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NPR

Don't Take His Stapler: 'Paper Clip' Author's Passion For Office Supplies

James Ward's new book stems from a lifelong love of Post-it notes, pencils and paper clips. He tells NPR's Melissa Block that they remind him of his school days, when life was less complicated.
NPR

'Pope And Mussolini' Tells The 'Secret History' Of Fascism And The Church

Historian David Kertzer says the Catholic Church lent organizational strength and moral legitimacy to Mussolini's fascist regime. Kertzer recently won a Pulitzer Prize for his book.
NPR

Rejected Decades Ago, Publisher Can't Keep 'Pioneer Girl' In Stock

In the 1930s, unknown author Laura Ingalls Wilder couldn't find a publisher for her memoir, Pioneer Girl. Instead, she and her daughter turned the stories into a series of Little House books.
NPR

Book Review: 'The Language Of Paradise'

NPR's Alan Cheuse reviews The Language of Paradise by Barbara Klein Moss.
WAMU 88.5

The 'Delta Collection': Sneaking A Peek At The Library Of Congress' Erotica Stash

The Library of Congress holds a vast collection of reference materials and books — including plenty of erotica and pornography.

NPR

Lunch With Monet, Dinner With Jackson Pollock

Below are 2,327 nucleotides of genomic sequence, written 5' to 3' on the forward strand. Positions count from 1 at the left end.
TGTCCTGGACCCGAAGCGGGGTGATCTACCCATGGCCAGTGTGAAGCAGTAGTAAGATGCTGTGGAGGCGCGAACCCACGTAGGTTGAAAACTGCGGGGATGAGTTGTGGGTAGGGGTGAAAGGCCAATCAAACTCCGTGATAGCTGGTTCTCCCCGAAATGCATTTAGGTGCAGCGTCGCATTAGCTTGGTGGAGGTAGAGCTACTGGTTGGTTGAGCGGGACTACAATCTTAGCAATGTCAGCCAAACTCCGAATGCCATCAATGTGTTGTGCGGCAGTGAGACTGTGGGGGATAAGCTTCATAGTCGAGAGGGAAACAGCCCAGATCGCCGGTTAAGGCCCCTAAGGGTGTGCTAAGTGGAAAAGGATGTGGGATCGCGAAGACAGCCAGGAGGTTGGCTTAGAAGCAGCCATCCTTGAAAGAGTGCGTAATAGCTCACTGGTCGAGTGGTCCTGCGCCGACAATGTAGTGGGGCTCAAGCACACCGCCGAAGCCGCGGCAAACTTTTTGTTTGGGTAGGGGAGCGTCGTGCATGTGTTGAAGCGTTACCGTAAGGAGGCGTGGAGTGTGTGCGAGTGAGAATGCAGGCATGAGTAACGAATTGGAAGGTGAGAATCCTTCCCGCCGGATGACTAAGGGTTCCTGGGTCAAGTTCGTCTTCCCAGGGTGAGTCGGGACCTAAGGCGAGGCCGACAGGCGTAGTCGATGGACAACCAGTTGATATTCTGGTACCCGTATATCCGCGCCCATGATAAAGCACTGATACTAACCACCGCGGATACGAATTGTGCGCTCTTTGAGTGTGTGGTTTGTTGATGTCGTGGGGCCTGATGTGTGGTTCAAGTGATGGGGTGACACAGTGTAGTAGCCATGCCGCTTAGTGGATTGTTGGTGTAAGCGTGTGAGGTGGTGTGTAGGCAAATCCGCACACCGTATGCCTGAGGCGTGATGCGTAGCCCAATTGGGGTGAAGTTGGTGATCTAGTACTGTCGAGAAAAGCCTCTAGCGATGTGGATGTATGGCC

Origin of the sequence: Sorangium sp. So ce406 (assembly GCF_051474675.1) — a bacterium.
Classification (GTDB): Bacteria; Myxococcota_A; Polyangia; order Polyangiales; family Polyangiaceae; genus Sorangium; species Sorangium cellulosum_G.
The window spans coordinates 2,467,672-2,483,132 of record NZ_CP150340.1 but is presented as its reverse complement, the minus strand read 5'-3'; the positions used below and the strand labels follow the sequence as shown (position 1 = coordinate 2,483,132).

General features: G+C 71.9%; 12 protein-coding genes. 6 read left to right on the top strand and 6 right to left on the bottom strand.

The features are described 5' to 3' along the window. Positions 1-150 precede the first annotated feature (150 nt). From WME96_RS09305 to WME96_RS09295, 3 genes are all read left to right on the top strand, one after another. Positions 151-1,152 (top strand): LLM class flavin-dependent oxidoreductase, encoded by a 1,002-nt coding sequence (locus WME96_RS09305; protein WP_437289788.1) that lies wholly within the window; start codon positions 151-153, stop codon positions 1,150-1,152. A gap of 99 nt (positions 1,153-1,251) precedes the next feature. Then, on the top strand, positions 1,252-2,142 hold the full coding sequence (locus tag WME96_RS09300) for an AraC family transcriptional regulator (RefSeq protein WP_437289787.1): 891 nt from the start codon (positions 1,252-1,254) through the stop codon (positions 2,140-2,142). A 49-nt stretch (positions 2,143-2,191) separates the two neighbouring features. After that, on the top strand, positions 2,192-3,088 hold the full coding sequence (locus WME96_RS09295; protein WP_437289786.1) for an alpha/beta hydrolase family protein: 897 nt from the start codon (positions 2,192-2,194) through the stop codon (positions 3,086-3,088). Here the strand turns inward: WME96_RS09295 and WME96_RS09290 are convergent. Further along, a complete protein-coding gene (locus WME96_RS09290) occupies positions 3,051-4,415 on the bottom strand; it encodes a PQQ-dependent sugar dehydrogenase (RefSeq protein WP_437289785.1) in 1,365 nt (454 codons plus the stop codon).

Two new books focus on the culinary lives of these two artists. Turns out, their approaches to food provide a new way of thinking about their two very different approaches to art.
NPR

Bradley's 'China Mirage' Portrays A Long-Running U.S. Mistake In Asia

Morning Edition's Steve Inskeep talks to author and historian James Bradley, about his his new book, The China Mirage: The Hidden History of the American Disaster in Asia.
NPR

After 20 Years On The Job, NYC Police Officer Tells His Intense Stories

"Your heart is pounding; your adrenaline is shooting out of your ears," Steve Osborne says. "And you got one second to get it right." He retired from the force in 2003. His memoir is called The Job.
NPR

Revisiting A Suburbia-Gone-Sour In Ross Macdonald's Crime Fiction

A reissue of four of the detective writer's 1950s novels excavates the dark depths of California's suburban decay. Maureen Corrigan praises Macdonald's "psychological depth" and "penetrating vision."
NPR

No Demons, No Angels: Attica Locke Aims For Black Characters Who Are Human

In her new novel, Pleasantville, and on TV's Empire, Locke does her best to avoid simple stories. "You do some good stuff and you do some bad stuff," she says. "We exist in the middle."

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